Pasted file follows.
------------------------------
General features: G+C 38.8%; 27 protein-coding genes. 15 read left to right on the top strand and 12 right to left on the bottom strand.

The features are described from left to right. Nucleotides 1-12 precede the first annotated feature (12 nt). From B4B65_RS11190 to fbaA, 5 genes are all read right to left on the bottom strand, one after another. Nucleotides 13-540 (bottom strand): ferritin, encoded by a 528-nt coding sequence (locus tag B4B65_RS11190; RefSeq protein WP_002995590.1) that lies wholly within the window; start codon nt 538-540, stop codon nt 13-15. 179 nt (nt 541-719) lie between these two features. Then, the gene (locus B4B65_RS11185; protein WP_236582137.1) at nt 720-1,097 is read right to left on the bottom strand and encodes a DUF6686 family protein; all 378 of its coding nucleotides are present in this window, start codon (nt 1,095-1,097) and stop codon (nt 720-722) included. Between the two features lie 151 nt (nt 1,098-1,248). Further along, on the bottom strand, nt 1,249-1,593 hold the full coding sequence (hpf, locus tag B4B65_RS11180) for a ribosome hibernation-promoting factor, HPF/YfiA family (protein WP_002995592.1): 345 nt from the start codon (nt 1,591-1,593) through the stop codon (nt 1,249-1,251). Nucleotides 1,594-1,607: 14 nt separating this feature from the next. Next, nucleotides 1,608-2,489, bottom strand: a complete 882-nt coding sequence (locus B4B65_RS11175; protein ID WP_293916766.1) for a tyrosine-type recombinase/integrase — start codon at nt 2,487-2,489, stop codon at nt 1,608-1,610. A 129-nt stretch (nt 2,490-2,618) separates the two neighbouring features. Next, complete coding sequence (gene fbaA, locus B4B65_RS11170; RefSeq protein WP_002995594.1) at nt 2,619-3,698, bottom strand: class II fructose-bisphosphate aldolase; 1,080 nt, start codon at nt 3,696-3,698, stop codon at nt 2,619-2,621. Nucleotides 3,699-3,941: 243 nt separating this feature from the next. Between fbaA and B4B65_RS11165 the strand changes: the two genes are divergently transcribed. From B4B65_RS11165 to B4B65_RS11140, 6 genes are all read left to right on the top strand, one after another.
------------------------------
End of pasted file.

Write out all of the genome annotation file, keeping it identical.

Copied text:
General features: G+C 38.8%; 27 protein-coding genes. 15 read left to right on the top strand and 12 right to left on the bottom strand.

The features are described from left to right. Nucleotides 1-12 precede the first annotated feature (12 nt). From B4B65_RS11190 to fbaA, 5 genes are all read right to left on the bottom strand, one after another. Nucleotides 13-540 (bottom strand): ferritin, encoded by a 528-nt coding sequence (locus tag B4B65_RS11190; RefSeq protein WP_002995590.1) that lies wholly within the window; start codon nt 538-540, stop codon nt 13-15. 179 nt (nt 541-719) lie between these two features. Then, the gene (locus B4B65_RS11185; protein WP_236582137.1) at nt 720-1,097 is read right to left on the bottom strand and encodes a DUF6686 family protein; all 378 of its coding nucleotides are present in this window, start codon (nt 1,095-1,097) and stop codon (nt 720-722) included. Between the two features lie 151 nt (nt 1,098-1,248). Further along, on the bottom strand, nt 1,249-1,593 hold the full coding sequence (hpf, locus tag B4B65_RS11180) for a ribosome hibernation-promoting factor, HPF/YfiA family (protein WP_002995592.1): 345 nt from the start codon (nt 1,591-1,593) through the stop codon (nt 1,249-1,251). Nucleotides 1,594-1,607: 14 nt separating this feature from the next. Next, nucleotides 1,608-2,489, bottom strand: a complete 882-nt coding sequence (locus B4B65_RS11175; protein ID WP_293916766.1) for a tyrosine-type recombinase/integrase — start codon at nt 2,487-2,489, stop codon at nt 1,608-1,610. A 129-nt stretch (nt 2,490-2,618) separates the two neighbouring features. Next, complete coding sequence (gene fbaA, locus B4B65_RS11170; RefSeq protein WP_002995594.1) at nt 2,619-3,698, bottom strand: class II fructose-bisphosphate aldolase; 1,080 nt, start codon at nt 3,696-3,698, stop codon at nt 2,619-2,621. Nucleotides 3,699-3,941: 243 nt separating this feature from the next. Between fbaA and B4B65_RS11165 the strand changes: the two genes are divergently transcribed. From B4B65_RS11165 to B4B65_RS11140, 6 genes are all read left to right on the top strand, one after another.